This week, quite out of the blue, I received an email from Todd Levin. It seems his wife found my post about his music through Google and pointed him to it.
After I picked myself up off the floor, I made sure to ask for an interview. Mr. Levin graciously agreed, and the results are below. The good news is Todd Levin is a real guy. The bad news is… well, everything else if you enjoy his music.
iconmaster: Just what have you been doing since DeLuxe was released in 1995? It seemed like you went into hiding there for a while.
Todd Levin: Not “hiding.” I just never wanted to be a “career” composer – it didn’t interest me. There are other things I enjoy doing more on a daily basis than writing music. Nor did I want to compose music in order to earn money. There are other ways I’d rather earn money.
i: How have your views on classical music and the world of classical music changed or matured since DeLuxe?
TL: I would say my views on classical music and the world of classical music have not changed/matured substantively. Classical contemporary music is, on the whole, less interesting to me than it was 10-15 years ago, though there always are individual exceptions.
i: You said in Todd Levin that you didn’t want to influence history. However, I think you probably did in some way. Do you feel like critics and fellow composers have come around to your point of view somewhat? Now that you’re older, do you still find yourself wanting to “push the boundaries” in music?
TL: I said what I meant. As to critics and fellow composers, I wouldn’t know what they’re thinking, as I haven’t really spoken to anyone in the contemporary classical music world in over five years.
i: You also said that classical music needs to “climb down from its parochial pedestal and throw off the artistic aurora.” Do you think classical music can compete for attention in today’s digital culture? Does it need to? What should it do to stay relevant?
TL: I think that in the most basic terms, comtemporary classical music is as impotent (or more so) than it was 10-15 years ago, in terms of its ability to impact culture in any meaningful way. There are individual exceptions, but I’m talking broad generalities.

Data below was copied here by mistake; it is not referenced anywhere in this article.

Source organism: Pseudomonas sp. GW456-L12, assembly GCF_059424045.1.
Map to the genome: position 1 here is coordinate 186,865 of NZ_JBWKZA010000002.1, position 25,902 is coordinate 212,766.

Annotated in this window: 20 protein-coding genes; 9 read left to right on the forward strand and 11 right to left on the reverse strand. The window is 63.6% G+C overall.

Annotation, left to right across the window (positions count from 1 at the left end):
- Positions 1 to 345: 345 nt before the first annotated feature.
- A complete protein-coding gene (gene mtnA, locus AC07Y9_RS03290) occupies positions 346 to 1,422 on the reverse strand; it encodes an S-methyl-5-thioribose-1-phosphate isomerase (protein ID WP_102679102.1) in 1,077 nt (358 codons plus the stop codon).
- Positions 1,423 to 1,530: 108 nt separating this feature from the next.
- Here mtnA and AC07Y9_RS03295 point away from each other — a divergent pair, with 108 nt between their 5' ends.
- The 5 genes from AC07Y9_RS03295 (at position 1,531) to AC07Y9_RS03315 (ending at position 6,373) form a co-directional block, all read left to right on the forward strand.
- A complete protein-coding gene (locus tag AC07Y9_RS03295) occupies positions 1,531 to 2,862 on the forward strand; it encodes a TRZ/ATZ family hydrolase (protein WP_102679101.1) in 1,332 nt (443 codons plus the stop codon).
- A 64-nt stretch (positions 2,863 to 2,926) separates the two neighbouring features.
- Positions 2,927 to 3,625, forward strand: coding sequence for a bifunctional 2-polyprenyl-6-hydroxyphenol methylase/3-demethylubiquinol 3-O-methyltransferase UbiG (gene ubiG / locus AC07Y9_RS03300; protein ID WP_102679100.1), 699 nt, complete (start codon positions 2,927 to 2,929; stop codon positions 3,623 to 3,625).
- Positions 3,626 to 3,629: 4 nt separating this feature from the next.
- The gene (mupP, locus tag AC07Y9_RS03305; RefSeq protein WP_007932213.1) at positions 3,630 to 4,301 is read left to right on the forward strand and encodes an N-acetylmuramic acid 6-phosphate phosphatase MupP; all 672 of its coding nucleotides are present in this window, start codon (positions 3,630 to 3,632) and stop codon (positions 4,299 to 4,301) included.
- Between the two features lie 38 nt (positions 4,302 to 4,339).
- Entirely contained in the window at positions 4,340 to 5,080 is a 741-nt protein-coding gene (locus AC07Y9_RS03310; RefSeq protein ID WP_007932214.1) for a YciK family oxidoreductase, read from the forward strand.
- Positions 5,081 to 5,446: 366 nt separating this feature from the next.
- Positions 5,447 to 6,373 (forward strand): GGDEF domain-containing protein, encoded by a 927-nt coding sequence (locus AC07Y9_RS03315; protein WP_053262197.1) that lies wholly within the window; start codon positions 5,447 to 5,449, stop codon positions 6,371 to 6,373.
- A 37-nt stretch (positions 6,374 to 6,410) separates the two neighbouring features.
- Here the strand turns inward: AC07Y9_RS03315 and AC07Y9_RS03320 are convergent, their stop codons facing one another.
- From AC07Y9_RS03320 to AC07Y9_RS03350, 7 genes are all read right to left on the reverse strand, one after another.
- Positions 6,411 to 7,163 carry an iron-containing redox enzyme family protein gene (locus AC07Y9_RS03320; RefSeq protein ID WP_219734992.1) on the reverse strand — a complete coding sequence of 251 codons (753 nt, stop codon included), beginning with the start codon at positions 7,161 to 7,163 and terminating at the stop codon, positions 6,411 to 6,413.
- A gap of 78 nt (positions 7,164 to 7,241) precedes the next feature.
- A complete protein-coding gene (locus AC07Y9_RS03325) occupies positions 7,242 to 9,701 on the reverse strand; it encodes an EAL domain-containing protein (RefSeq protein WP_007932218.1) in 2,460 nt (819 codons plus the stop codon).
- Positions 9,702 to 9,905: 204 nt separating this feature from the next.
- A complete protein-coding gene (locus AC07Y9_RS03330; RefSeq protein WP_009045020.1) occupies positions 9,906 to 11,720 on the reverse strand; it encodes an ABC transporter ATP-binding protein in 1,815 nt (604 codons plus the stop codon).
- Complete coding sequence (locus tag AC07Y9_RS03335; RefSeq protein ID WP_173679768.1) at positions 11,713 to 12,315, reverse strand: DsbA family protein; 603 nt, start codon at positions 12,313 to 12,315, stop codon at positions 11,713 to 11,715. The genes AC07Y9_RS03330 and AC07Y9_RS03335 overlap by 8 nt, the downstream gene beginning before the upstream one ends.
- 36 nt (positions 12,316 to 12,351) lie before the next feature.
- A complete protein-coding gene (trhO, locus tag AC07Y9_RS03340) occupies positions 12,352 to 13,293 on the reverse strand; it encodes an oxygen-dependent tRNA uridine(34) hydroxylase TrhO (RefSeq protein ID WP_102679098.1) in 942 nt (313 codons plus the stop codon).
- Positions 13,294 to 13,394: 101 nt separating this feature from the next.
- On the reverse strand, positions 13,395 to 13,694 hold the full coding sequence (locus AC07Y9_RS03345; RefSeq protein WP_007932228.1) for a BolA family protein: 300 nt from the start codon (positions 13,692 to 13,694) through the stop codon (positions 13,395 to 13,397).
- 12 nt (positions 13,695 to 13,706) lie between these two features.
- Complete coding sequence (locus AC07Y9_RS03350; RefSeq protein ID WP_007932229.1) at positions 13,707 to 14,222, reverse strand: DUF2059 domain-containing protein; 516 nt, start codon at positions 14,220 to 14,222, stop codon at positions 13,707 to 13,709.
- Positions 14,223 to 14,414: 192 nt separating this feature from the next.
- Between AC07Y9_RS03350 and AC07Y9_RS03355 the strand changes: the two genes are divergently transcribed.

i: Do you think this is a trend we ought to be trying to reverse, or should we just accept that classical music is not really a “fit” in contemporary culture?
TL: Why would one desire to be involved in an art form one believes to be impotent, and unable to make a significant cultural contribution to the arts community as a whole? I think I stated this as clearly as possible in the text of Todd Levin (DG Ultramix) on DeLuxe.
i: Are you working on any music projects right now, or looking ahead to any?
TL: I always revolve ideas in my head, but I do this for my own personal delectation only.
i: What other composers or musicians would you consider to be successfully covering some of the same ground that you’ve been covering (figuring out what “classical” music should sound like today)?
TL: The last group of composers who created their own musical language were the minimalists such as Glass and Reich. Adams has extended this musical approach successfully by packaging this music better than any other “post-minimalist.”
i: It’s probably hard to make a living off composition these days unless you hit it big as a film composer. What kind of work are you doing instead of music?